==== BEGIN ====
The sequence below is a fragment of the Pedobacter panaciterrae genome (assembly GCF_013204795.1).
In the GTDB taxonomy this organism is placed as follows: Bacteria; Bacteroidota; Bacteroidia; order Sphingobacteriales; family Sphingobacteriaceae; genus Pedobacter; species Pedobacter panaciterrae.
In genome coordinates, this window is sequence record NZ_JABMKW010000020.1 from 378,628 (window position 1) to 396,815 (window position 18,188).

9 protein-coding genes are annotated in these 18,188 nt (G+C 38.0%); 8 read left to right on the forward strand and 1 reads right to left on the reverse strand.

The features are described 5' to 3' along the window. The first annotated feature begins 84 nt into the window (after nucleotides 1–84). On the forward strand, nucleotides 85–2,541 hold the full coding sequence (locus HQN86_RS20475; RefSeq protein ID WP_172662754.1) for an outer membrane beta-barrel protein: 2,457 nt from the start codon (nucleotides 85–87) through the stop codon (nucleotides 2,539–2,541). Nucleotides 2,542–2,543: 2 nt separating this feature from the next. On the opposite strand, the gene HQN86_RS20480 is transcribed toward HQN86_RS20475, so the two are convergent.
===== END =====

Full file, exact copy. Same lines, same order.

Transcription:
The sequence below is a fragment of the Pedobacter panaciterrae genome (assembly GCF_013204795.1).
In the GTDB taxonomy this organism is placed as follows: Bacteria; Bacteroidota; Bacteroidia; order Sphingobacteriales; family Sphingobacteriaceae; genus Pedobacter; species Pedobacter panaciterrae.
In genome coordinates, this window is sequence record NZ_JABMKW010000020.1 from 378,628 (window position 1) to 396,815 (window position 18,188).

9 protein-coding genes are annotated in these 18,188 nt (G+C 38.0%); 8 read left to right on the forward strand and 1 reads right to left on the reverse strand.

The features are described 5' to 3' along the window. The first annotated feature begins 84 nt into the window (after nucleotides 1–84). On the forward strand, nucleotides 85–2,541 hold the full coding sequence (locus HQN86_RS20475; RefSeq protein ID WP_172662754.1) for an outer membrane beta-barrel protein: 2,457 nt from the start codon (nucleotides 85–87) through the stop codon (nucleotides 2,539–2,541). Nucleotides 2,542–2,543: 2 nt separating this feature from the next. On the opposite strand, the gene HQN86_RS20480 is transcribed toward HQN86_RS20475, so the two are convergent.